SAMSON has an internal renderer that relies on OpenGL to display visual representations of the data graph. Developers of SAMSON Extensions who want to display geometry in a SAMSON viewport typically implement display functions in their classes (e.g. in a class derived from SBMVisualModel to implement a visual model), potentially thanks to display utility functions provided by SAMSON.

The internal renderer is also used to perform node selection, so that developers who want to add selectable objects to the data graph have to implement the displayForSelection function of their data graph nodes.

The viewport

See User guide: Visualizing for more information on SAMSON's rendering possibilities and settings.

The rendering pipeline

SAMSON renders each frame using the following pipeline:

  • Shadow computations: SAMSON renders the data graph and the active editor to compute shadows.
  • Data graph rendering: SAMSON renders the data graph. Only structural models have a default visual representation. For other data graph nodes (e.g. visual models, interaction models, etc.), the renderer simply calls the nodes' display functions, which may be reimplemented in SAMSON Extensions.
  • Editor rendering: the active editor may need to display temporary information in a SAMSON viewport in order to help the user edit the data graph. For example, a nanotube generator might want to display a transparent nanotube to help the user create it while he or she moves the mouse. The SAMSON renderer calls the active editor's display function at this stage to achieve this type of functionality.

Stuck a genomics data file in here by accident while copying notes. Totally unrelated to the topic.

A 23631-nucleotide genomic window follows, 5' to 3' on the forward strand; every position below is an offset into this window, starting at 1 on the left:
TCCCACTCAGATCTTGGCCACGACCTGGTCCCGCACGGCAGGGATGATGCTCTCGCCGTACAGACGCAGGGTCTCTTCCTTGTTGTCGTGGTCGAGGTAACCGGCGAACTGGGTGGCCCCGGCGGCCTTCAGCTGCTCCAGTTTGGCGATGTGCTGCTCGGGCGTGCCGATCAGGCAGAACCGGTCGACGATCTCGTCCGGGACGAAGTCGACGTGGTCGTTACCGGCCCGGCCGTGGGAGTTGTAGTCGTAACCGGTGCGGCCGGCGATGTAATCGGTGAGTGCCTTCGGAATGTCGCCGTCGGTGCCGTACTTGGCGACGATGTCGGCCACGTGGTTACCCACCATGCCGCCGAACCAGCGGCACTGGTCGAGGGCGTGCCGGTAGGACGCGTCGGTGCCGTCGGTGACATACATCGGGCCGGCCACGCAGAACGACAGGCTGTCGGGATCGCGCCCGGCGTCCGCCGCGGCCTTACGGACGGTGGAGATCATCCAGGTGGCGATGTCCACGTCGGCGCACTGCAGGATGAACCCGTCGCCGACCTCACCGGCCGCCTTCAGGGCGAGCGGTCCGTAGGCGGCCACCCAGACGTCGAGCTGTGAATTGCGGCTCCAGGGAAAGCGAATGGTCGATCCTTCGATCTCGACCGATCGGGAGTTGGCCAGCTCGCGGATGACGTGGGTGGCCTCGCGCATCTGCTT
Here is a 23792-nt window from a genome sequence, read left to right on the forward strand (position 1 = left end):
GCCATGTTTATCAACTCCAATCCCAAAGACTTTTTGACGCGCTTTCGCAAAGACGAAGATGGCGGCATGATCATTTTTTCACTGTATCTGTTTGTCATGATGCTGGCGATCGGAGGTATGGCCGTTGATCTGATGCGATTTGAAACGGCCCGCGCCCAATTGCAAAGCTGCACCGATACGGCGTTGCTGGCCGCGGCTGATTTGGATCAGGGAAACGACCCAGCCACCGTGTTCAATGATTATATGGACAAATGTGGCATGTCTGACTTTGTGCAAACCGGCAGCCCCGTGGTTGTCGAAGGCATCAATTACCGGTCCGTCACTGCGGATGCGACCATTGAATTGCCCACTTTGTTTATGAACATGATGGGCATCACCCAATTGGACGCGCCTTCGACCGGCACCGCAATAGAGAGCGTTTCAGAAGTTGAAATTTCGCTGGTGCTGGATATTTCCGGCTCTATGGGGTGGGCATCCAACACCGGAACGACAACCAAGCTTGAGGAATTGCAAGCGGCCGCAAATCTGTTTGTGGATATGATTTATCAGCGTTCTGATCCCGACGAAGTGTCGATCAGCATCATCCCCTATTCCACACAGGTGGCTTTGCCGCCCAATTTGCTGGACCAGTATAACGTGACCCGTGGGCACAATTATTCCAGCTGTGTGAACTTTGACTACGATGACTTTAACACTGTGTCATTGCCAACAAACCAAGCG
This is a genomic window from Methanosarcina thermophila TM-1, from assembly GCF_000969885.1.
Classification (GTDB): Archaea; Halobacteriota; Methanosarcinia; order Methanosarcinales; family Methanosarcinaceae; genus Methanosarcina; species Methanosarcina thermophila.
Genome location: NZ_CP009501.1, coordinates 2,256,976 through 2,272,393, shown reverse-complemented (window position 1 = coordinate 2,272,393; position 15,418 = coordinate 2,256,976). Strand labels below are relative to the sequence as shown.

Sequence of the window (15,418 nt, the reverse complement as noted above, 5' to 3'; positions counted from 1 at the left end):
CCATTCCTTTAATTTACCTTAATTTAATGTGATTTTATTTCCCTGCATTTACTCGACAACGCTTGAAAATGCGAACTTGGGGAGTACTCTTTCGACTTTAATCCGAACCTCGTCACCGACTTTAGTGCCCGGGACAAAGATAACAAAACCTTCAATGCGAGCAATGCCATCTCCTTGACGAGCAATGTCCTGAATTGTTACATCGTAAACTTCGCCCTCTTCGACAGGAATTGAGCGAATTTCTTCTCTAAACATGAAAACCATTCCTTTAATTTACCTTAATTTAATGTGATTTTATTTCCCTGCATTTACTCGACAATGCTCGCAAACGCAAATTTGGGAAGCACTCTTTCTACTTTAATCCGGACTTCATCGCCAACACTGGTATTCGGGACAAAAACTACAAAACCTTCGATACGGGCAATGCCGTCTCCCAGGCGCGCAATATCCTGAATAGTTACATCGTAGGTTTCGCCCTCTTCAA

• Frame post-processing: this step post-processes the frame to achieve some effects (e.g. shadows, fog, node highlighting, etc.)
  • Editor interface rendering: besides displaying 3D objects in a viewport, the active editor may also need to display a 2D interface in order to help the user achieve his or her task. For example, the rectangle selection editor (Figure below) draws a 2D rectangle while the user is selecting nodes in the viewport. The SAMSON renderer calls the editor's displayInterface function at this stage to achieve this type of functionality.

The rectangle selection editor has a 2D interface


SAMSON uses shadow maps to implement shadows. During the Shadow computations step, the data graph is rendered from the point of view of the first light, to generate a depth map that is used during the post-processing step to determine whether a pixel should be shadowed or not.

Display utility functions

To perform rendering, SAMSON uses, and requires from developers of SAMSON Extensions to use, core-profile OpenGL functionality. For example, shaders are used to display e.g. atoms, bonds, etc. This implies that legacy OpenGL function calls (e.g. glBegin, glEnd, etc.) are not supported and should not be used in SAMSON Extensions.

Because using core OpenGL functionality is sometimes cumbersome, especially when rendering simple objects, SAMSON provides several utility functions to render geometric primitives in batches, especially when implementing display functions of data graph nodes. For example, the displayTriangles function makes it easy to display triangles in a SAMSON viewport.

These utility functions, in particular, facilitate the use of the renderer to perform node selection.

Please refer to the documentation of the SAMSON interface for information about each display function.

Node highlighting